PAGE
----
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Glyn Davis

Anthony Blanche stands on the high balcony with a megaphone. With practised stammer he recites The Waste Land to puzzled undergraduates walking below in Christ Church Meadow. ‘How I have surprised them!’ he assures the other Old Etonians gathered for languid lunch in Lord Sebastian Flyte’s rooms. In this single image, Evelyn Waugh fixes Blanche in our memories – privilege, aesthetes, the creeping arrival of bewildering new art to the Oxford of 1923.

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As he stepped down from the podium at the Gettysburg battlefield in 1863, President Abraham Lincoln was unhappy. The speech was short and finished abruptly. The crowd was slow to clap. Lincoln turned to friend and occasional bodyguard Ward Lamon. ‘That speech won’t scour,’ he told Lamon. ‘It is a flat failure, and the people are disappointed.’

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Most editors look forwards, not back. We have to: there are pages to fill, readers to court, deadlines to meet. But publication of a 300th issue of a literary review invites retrospection, if not undue nostalgia... ... (read more)

Travel in America is a journey crowded with literary acquaintances. For centuries visitors have striven to make sense of the United States, drawn by its energy, admiring or disturbed by its civic culture. Charles Dickens visited twice, in 1841 and 1867, capturing his observations in American Notes (1842) ...

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If we cannot end now our differences, at least we can make the world safe for diversity.
President John F. Kennedy, Address to the American University, Washington DC, 10 June 1963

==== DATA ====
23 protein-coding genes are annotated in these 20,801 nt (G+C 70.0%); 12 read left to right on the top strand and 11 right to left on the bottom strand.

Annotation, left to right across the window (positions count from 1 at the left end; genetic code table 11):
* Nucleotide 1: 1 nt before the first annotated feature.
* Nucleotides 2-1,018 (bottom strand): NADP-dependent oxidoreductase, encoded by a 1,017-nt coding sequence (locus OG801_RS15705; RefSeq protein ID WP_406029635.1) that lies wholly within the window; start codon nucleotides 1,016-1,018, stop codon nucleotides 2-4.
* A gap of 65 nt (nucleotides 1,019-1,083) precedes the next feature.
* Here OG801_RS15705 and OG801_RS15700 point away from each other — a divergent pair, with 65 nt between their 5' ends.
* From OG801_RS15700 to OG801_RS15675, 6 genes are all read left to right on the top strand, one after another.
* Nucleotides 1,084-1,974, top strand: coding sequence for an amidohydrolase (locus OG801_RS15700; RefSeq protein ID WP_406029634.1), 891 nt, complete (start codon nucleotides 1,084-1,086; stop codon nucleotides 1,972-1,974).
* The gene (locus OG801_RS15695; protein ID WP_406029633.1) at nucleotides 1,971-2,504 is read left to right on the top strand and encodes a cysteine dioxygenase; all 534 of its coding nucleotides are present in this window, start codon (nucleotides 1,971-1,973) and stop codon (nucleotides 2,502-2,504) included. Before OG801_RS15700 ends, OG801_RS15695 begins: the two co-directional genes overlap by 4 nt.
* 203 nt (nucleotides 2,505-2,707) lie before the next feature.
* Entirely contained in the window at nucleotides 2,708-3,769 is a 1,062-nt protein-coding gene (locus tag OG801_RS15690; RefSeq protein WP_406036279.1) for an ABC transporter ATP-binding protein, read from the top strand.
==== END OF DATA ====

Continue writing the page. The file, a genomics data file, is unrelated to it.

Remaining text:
In March 1966 the first students arrived at Flinders University. They were typical of their time. Men outnumbered women two to one. Most lived at home with their parents, their background overwhelmingly middle class. A survey in the first years of the new institution confirmed that Flinders students were not politically radical. A slim majority indicated support for the government of Harold Holt. Only a handful opposed American and Australian involvement in Vietnam. If conservative about political change, Flinders students did not forgo commencement day pranks, with a mock Russian submarine being pushed into the university lake. Four decades ago, most students starting at Flinders were destined for teaching or the public service.

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On a cold, grey day in February this year, economist Larry H. Summers announced his resignation as president of Harvard. Though some undergraduates gathered in Harvard Yard to wave signs saying ‘Stay Summers Stay’, the rift with faculty and the governing board proved too much. Summers issued a dignified letter to the Harvard community, shook hands with well-wishers, and disappeared.

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